10 Awesome Disney Attractions You Can Only See Overseas
Disneyland, in California, and Disney World, in Florida, are both packed with fun, imaginative, nostalgic attractions. But they’re only two of six Disney parks worldwide, and the attractions throughout the different parks are far from identical. Here are some awesome rides and attractions that you’ll find in the parks overseas.
Alice’s Curious Labyrinth, Disneyland Paris
Don’t get us wrong, we love the Mad Tea Party teacup spin at Disney World. It’s a total blast! But Disneyland Paris’s Alice in Wonderland themed attraction, Alice’s Curious Labyrinth, captures the movie’s sense of wonder and curiosity in a whole different way. It really is a hedge maze, where you walk through and pass familiar Wonderland sights, trying to find your way to the Queen of Hearts’s castle at the end. While you may not be able to explore a Wonderland labyrinth in the U.S. parks, you can embark on a hunt for these secret spots only Disney fanatics know about in the parks.
Crush’s Coaster, Disneyland Paris
Okay, did anyone see the turtle-surfing scene in Finding Nemo and not think, “Man, I wish I could do that!” Well, if you visit Disneyland Paris, you can do the next best thing! Crush’s Coaster, a more thrilling ride than Disney World and Disneyland’s tamer Nemo-based attractions, takes riders through major scenes from the 2003 movie, including the awesome East Australian Current scene, in a turtle-shell car.
Mystic Manor, Hong Kong Disneyland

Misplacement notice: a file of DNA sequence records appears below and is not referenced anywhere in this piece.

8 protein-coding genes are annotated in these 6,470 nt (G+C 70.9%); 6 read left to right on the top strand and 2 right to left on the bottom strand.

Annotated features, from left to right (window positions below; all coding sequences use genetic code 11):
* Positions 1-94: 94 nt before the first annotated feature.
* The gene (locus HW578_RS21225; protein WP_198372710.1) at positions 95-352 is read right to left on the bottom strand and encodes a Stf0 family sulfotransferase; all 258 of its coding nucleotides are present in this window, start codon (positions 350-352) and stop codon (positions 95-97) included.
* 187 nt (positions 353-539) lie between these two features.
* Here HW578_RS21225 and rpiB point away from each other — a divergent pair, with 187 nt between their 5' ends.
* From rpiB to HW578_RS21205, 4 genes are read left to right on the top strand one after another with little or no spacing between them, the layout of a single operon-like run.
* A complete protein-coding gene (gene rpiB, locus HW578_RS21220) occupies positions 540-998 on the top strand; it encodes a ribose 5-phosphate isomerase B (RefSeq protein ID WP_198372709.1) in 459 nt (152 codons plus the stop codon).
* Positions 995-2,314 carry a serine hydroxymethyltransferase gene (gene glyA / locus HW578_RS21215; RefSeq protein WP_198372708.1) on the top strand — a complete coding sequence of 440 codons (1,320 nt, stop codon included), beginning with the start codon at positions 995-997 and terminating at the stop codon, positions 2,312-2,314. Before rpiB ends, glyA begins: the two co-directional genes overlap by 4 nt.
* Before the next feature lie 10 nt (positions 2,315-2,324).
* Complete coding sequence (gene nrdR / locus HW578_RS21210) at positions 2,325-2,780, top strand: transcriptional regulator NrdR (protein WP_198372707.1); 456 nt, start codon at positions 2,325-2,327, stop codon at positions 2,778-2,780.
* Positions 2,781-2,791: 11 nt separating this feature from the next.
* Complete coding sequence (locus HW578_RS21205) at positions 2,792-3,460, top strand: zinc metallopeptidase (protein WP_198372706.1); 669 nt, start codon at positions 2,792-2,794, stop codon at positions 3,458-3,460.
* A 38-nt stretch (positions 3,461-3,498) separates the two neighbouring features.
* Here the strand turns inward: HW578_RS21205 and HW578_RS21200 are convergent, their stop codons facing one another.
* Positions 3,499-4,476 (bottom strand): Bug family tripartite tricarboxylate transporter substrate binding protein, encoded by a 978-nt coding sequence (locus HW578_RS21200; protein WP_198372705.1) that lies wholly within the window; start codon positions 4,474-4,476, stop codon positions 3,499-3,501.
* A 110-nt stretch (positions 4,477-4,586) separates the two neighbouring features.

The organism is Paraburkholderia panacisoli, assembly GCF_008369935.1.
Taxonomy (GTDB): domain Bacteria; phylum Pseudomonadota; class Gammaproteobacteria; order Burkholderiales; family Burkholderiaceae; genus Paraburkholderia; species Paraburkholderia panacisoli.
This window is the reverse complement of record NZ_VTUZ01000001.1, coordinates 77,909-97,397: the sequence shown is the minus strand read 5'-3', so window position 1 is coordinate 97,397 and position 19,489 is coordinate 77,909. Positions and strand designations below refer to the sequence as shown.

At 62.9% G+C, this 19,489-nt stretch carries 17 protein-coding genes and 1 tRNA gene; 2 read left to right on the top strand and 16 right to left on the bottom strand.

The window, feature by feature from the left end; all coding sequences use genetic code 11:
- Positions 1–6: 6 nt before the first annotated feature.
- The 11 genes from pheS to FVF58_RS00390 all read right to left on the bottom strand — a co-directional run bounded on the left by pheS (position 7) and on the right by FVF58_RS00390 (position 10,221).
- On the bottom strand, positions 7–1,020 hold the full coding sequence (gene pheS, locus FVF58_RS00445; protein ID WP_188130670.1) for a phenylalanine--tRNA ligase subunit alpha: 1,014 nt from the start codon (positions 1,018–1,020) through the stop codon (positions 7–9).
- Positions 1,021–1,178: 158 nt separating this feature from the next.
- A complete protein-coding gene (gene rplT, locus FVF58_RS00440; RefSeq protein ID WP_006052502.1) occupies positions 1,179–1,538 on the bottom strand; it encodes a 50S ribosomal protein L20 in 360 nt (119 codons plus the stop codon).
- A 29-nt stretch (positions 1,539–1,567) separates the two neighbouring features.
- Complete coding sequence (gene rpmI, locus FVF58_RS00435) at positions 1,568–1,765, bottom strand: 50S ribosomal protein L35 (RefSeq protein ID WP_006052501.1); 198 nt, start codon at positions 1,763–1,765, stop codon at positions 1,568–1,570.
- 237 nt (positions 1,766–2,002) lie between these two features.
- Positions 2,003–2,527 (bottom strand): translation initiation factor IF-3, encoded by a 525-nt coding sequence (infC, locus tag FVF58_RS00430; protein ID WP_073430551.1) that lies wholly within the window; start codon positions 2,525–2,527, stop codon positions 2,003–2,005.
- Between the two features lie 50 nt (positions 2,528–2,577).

Mystic Manor can be considered a twist on the Haunted Mansion—a supernatural adventure through a grand house, but without any references to death or the afterlife to account for cultural differences—but the ride has a feel all its own. Just look at that picture, at the beautiful, detailed exterior to the manor. Mystic Manor is less spooky, more whimsical, than the Haunted Mansion. The premise is that a magical box was mistakenly opened, awakening the artifacts throughout the ride. Its impressive trackless technology and gorgeous visuals make it a not-to-be-missed ride, no ties to a notable Disney film franchise required.
Ratatouille: The Adventure, Disneyland Paris
It only makes sense that Disneyland Paris has a ride based off of the Paris-set Pixar film Ratatouille, and it sounds like a lot of fun! Riders are shrunk down to the size of Remy the rat as they careen through an oversized kitchen, reminiscent of the chase scenes in the movie. And that’s not all. Ratatouille is all about the food, so it doesn’t just get a ride in Disneyland Paris—it gets a dining experience, too! You can stop by Bistrot Chez Rémy for a delicious French meal, also from a rat’s-eye view in a larger-than-life restaurant setting. Ratatouille‘s Parisian setting is pretty obvious, but we bet you didn’t know about these lesser-known real places that inspired Disney rides.
TRON Lightcycle Power Run, Shanghai Disney
Courtesy Chas Stovall